The devastating and deeply rooted traumatic effects of Hurricane Katrina will live in the psyches of the people of New Orleans and beyond for generations to come. Katrina was the largest and third strongest hurricane to make landfall in the United States barreling in as a Category 5 with up to 175 mile-per-hour winds and a 20-ft storm surge that would create a humanitarian emergency with the likes never before seen in the United States. This hurricane caused unimaginable death, destruction, and displacement, leaving a death toll of 1,836 and an unknown number thought to be washed out to sea. The real truth is we will never know exactly how many people lost their lives during Hurricane Katrina.
During the time of Hurricane Katrina, there were numerous failures from the government to provide aid to those who resided within the boundaries of New Orleans. In 2005, Hurricane Katrina became one of the deadliest hurricanes to strike North America. With over 1,500 people killed and over $100 billion in property damage, all levels of government were not prepared for and did not cooperate efficiently with one another to react to this type of natural disaster. The many government officials near the New Orleans area, all failed to provide proper assistance while the hurricane cycled through and wreaked havoc about the state.
The devastation of Hurricane Katrina on the city of New Orleans sparked a national conversation about who, or what, to blame for the disaster. There were inherent problems in how the chain of command was structured for the response to the disaster, and issues with how the plan was implemented. Furthermore, since the hurricane disproportionately devastated low income and predominately African American neighborhoods, many questioned the equity of the implementation plans. Additionally, historical causes for the disaster could not be overlooked. The history of racial housing segregation and the embrace of levee policies that endangered the city were also reasons why many blamed the federal and state governments for not anticipating the disaster
The above quote was spoken by a Mr. Jim Willis and quoted by the Washington Post. It summarized perfectly how a natural disaster has the ability to unmask the disparities of society. On August 29th, 2005, a moment in American history was being created. This moment has come to be known as Hurricane Katrina. Her high wind speeds and three days of endless rain led to numerous deaths and astronomical amounts of damages for the residents of Louisiana and Mississippi. Although her terror only lasted for three taunting days, just like the residue she left behind, she also left residents with emotional, physical, and psychosocial scars.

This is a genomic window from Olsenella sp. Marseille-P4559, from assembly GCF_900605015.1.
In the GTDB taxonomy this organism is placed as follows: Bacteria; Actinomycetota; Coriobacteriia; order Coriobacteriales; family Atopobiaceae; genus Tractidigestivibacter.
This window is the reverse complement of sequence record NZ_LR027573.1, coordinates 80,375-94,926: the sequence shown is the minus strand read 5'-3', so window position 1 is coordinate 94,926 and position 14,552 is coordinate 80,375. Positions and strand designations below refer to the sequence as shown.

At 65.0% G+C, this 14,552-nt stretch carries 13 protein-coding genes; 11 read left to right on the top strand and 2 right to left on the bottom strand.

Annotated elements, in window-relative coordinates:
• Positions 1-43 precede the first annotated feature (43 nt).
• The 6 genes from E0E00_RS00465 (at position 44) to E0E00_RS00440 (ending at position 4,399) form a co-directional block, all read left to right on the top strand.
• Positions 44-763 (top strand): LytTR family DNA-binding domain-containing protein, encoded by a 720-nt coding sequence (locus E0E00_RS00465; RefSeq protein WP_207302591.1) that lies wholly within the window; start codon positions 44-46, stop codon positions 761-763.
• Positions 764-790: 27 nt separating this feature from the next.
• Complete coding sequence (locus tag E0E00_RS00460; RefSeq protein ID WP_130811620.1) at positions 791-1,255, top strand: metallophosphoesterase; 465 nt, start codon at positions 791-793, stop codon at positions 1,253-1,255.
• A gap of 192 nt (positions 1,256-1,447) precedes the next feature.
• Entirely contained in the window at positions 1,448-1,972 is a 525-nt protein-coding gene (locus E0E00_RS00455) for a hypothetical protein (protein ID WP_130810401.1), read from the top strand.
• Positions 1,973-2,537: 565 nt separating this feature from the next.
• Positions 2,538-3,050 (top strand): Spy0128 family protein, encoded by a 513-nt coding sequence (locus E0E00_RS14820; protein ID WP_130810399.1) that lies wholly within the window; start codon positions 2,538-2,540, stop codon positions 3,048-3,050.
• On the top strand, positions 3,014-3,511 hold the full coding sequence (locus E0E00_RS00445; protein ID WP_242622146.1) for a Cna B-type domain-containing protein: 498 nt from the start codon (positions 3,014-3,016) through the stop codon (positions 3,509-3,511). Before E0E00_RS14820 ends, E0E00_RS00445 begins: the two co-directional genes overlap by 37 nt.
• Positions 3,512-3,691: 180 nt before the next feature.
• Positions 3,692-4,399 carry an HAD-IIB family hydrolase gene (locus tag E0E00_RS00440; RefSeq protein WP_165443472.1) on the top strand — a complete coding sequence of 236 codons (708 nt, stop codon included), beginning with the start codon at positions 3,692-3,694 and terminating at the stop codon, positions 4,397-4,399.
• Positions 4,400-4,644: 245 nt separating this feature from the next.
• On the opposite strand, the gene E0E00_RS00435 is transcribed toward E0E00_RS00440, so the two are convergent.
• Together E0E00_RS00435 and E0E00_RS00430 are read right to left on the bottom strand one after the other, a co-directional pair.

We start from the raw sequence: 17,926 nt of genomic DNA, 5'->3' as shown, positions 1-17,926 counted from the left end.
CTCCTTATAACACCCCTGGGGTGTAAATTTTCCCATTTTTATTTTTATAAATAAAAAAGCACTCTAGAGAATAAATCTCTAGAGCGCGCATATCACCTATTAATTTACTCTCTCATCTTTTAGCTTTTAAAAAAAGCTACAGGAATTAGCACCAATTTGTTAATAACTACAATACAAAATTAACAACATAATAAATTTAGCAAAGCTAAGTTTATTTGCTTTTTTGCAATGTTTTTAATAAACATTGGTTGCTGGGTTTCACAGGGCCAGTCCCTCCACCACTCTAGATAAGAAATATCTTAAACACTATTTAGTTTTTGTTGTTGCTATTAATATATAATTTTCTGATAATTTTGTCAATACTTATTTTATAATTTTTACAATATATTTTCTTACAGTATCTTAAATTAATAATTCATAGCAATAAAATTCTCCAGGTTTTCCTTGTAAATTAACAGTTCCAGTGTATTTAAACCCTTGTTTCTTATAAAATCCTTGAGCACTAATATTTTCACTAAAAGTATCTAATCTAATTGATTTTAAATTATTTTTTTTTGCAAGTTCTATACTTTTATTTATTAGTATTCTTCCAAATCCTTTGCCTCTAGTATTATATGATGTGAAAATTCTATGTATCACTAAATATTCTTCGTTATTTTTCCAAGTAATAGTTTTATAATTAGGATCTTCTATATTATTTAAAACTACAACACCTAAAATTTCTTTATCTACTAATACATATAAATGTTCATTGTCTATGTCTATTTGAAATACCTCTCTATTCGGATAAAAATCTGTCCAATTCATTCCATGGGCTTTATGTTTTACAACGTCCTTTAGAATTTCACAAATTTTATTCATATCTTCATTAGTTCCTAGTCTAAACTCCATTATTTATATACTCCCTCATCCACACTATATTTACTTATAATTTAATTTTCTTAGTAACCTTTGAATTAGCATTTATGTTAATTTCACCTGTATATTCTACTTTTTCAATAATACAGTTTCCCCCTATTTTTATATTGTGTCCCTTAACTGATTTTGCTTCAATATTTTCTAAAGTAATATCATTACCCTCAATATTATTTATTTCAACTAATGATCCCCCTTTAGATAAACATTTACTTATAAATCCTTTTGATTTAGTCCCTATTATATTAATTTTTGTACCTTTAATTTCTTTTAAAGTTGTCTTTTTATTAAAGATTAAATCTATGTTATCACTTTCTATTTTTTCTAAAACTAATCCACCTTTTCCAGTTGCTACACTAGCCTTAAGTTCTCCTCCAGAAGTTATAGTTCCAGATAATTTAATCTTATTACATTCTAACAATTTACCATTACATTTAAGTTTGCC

Hurricane Katrina will always be remembered for the devastation it caused, my close friends, the Adams family knows this better than anyone else. My family has been close friends with the Adams for nearly my whole life, the thing that stood out about them the most was their passion to help others and their obsession for the New Orleans Saints. The Adams have numerous relatives who live in Louisiana, including their parents on the father’s side. The parents live just twenty minutes south of New Orleans on a small farm. During Hurricane Katrina, when the levees were breached, water flooded the town and their farm. They lost what few livestock they owned and their home was damaged beyond repair due to the high flood waters. The couple had to seek shelter on their roof until help could arrive. Meanwhile, the Adams family had no way of contacting them to ensure that they were alright and worried for almost a week. Finally, almost a week had passed before the parents were able to contact our friends, the Adams. After the parents were rescued from the roof of their flooded house, they were taken to the Superdome that housed thousands of other helpless victims. The only reason the parents had chosen not to evacuate the city like most other residents is because they both had survived Hurricane Camille in 1969 and Hurricane Andrew in 1992 with minor damage. Also the parents could not bear to abandon their livestock, which was their main source of income. After staying in the Superdome
Hurricane Katrina was a historical natural disaster that affected millions of people. Televised nationally, as the damage was revealed, seemed surreal and the lives lost along with property damages is heartbreaking. I have family in New Orleans, whom were affected; however, no lives were lost. The power of water should never be underestimated, as many feared damage from the wind, and did not consider the water. After the levees broke, supply was immediately affected. By the oil refining being inoperable for several weeks, gasoline was scarce (Carden, 2010, p. 82). First responders, medical providers, and emergency rescue teams were needed instantly. As people were trapped in their homes, on top of their roofs, and in vehicles, desperation
On August 29, 2005, hurricane Katrina made landfall in Louisiana as a category three storm and brought with it some of the most catastrophic effects that any hurricane has ever left behind. Twenty foot surges of flood water washed into New Orleans after the levees broke, and ended up flooding over 80% of the city. It was now in the hands of the United States government to help the millions of displaced Americans find proper shelter, food, water, and services that were required for their recovery.